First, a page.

What does the Bible say?
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What does it mean to turn the other cheek?
JESUS CHRIST said in his famous Sermon on the Mount: "Resist not him who is evil, but if someone strikes you on your right cheek, turn the other cheek to him also" (Matthew 5:39).
What did he mean by this? Should Christians only be passive victims? Are they expected to silently accept everything and never take legal action?
What Jesus meant
In order to understand what Jesus wanted to say, we need to see his statement in context and keep in mind to whom he was addressing. He preceded his advice with something that his Jewish listeners already knew from the Scriptures: "You have heard that it was said 'an eye for an eye and a tooth for a tooth'". (Matthew 5:38).
Jesus was referring to Exodus 21:24 and Exodus 24:20. It is interesting to note how the "eye for an eye" principle of retribution mentioned here was to be applied precisely under the law of God: the accused had to answer in a trial before the priests and the judges, who examined the circumstances of the act and the degree of premeditation (Genesis 19:15-21).
In time, the Jews then straightened this out. In a 19th century Bible commentary by Adam Clarke, it says: "The Jews saw in this law . . . [an eye for an eye, a tooth for a tooth] apparently the right to private hostilities-with all the excesses of a vengeful spirit. Revenge was often carried to the extreme, and one evil was rewarded with an even greater evil. However, the Scriptures do not provide any justification for private feuds.
What Jesus said in the Sermon on the Mount about turning the other cheek shows what the law that God had given to the people of Israel was actually about. He did not mean to say that Christians who had been beaten on one side should offer the other side to the attacker. In biblical times, when someone punched someone in the face, it was not done - as is often the case today - not to literally hurt them, but it was an insult intended to provoke a counter-reaction, a confrontation.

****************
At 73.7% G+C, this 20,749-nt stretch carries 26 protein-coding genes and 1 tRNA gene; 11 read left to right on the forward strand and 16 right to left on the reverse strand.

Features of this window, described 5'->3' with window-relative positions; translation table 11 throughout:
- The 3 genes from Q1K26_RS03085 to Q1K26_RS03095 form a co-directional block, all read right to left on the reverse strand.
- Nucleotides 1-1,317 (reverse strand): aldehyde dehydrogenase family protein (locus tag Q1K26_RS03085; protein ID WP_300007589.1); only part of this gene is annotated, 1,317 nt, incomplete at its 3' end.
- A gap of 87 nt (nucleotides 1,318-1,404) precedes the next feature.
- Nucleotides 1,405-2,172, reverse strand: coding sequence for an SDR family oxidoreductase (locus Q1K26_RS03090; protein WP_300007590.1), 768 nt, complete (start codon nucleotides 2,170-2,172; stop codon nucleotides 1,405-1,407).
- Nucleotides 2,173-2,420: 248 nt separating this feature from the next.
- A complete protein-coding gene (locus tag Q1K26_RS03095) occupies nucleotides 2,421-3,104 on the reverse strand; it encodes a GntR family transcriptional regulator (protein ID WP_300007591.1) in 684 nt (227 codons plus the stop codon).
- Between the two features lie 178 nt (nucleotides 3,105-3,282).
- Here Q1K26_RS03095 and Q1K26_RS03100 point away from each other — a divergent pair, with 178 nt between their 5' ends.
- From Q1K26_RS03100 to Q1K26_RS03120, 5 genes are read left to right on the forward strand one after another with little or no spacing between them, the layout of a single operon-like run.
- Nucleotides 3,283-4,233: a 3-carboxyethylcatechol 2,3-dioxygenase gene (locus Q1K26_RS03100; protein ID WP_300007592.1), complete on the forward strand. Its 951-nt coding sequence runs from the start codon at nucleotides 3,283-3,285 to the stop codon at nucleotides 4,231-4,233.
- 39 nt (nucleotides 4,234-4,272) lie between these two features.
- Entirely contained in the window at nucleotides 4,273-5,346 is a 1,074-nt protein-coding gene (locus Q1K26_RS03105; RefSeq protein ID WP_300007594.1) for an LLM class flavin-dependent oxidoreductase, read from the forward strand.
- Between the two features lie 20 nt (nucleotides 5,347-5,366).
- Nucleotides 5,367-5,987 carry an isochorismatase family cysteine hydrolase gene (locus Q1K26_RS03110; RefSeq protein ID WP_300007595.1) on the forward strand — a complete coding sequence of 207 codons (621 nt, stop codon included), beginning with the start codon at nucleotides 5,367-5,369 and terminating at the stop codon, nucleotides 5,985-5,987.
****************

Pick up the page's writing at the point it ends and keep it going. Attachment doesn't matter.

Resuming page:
So Jesus obviously meant that someone who is provoked by a literal slap in the face - or by biting words - should not get carried away to get back at the other person. (Romans 12:17) He should rather try to prevent things from escalating and ending in a vicious circle of evil.
Jesus' words are very reminiscent of what King Solomon once said: "Do not speak: ,As he has done to me, so will I do to him. I will repay each one according to his actions' " (Proverbs 24:29). Those who take Jesus as their role model would turn the other cheek inasmuch as they do not allow themselves to be provoked in such a way that they virtually engage in a "trial of strength" with others (Galatians 5:26, footnote).
To defend oneself: Yes or no?
Turning the other cheek does not mean that Christians would not defend themselves at all against physical assault. Jesus did not mean to say we should never defend ourselves, but we should never attack anyone, not let ourselves be tempted to get back at others. It is indeed wise to retreat as far as possible in order to avoid physical violence. But if you are the victim of a criminal act, it is okay to protect yourself and to involve the police.
Jesus' first disciples also followed this principle when it came to defending their rights. The apostle Paul, for example, used the legal possibilities of his time to ensure that he could fulfill the commission that Jesus had given to his disciples (Matthew 28:19, 2. When he once came to Philippi on a mission trip, he and his companion Silas were arrested and accused of breaking the law.
Without trial, the two were then publicly flogged and thrown into prison. As soon as Paul had the opportunity, he invoked his Roman citizenship. When the magistrates heard this, they were terrified. They asked Paul and Silas to leave the city without a fuss. Paul thus set a precedent "in the defense and legal reinforcement of the good news" (Acts 16:19-24, 35-40; Philippians 1:7).
Translated with www.DeepL.com/Translator (free version)